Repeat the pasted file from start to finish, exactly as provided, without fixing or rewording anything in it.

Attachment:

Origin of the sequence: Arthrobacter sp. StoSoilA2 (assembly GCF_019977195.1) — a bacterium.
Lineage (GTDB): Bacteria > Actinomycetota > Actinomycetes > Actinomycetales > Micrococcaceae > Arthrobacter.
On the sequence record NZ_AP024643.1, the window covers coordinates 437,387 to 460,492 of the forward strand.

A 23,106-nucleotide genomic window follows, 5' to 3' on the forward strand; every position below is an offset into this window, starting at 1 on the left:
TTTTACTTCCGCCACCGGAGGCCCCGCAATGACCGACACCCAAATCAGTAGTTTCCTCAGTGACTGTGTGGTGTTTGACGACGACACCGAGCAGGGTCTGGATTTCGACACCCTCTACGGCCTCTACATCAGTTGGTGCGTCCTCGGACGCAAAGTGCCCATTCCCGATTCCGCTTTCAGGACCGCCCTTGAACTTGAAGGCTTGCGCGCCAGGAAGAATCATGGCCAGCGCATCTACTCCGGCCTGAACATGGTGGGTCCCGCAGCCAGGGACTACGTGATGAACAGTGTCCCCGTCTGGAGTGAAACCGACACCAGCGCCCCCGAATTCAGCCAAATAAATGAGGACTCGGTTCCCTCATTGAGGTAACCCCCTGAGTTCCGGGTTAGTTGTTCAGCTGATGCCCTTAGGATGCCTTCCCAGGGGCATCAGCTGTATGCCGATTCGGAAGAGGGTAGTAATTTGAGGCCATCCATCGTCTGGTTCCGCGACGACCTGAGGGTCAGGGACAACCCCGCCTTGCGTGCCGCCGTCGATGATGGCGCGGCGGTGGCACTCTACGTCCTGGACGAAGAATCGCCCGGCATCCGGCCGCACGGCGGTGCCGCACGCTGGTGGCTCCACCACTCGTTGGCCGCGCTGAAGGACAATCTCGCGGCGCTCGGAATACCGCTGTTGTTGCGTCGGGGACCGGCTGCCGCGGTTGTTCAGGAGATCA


Origin of the sequence: Arthrobacter sp. StoSoilA2 (assembly GCF_019977195.1) — a bacterium.
Lineage (GTDB): Bacteria > Actinomycetota > Actinomycetes > Actinomycetales > Micrococcaceae > Arthrobacter.
On the sequence record NZ_AP024643.1, the window covers coordinates 437,387 to 460,492 of the forward strand.

A 23,106-nucleotide genomic window follows, 5' to 3' on the forward strand; every position below is an offset into this window, starting at 1 on the left:
TTTTACTTCCGCCACCGGAGGCCCCGCAATGACCGACACCCAAATCAGTAGTTTCCTCAGTGACTGTGTGGTGTTTGACGACGACACCGAGCAGGGTCTGGATTTCGACACCCTCTACGGCCTCTACATCAGTTGGTGCGTCCTCGGACGCAAAGTGCCCATTCCCGATTCCGCTTTCAGGACCGCCCTTGAACTTGAAGGCTTGCGCGCCAGGAAGAATCATGGCCAGCGCATCTACTCCGGCCTGAACATGGTGGGTCCCGCAGCCAGGGACTACGTGATGAACAGTGTCCCCGTCTGGAGTGAAACCGACACCAGCGCCCCCGAATTCAGCCAAATAAATGAGGACTCGGTTCCCTCATTGAGGTAACCCCCTGAGTTCCGGGTTAGTTGTTCAGCTGATGCCCTTAGGATGCCTTCCCAGGGGCATCAGCTGTATGCCGATTCGGAAGAGGGTAGTAATTTGAGGCCATCCATCGTCTGGTTCCGCGACGACCTGAGGGTCAGGGACAACCCCGCCTTGCGTGCCGCCGTCGATGATGGCGCGGCGGTGGCACTCTACGTCCTGGACGAAGAATCGCCCGGCATCCGGCCGCACGGCGGTGCCGCACGCTGGTGGCTCCACCACTCGTTGGCCGCGCTGAAGGACAATCTCGCGGCGCTCGGAATACCGCTGTTGTTGCGTCGGGGACCGGCTGCCGCGGTTGTTCAGGAGATCA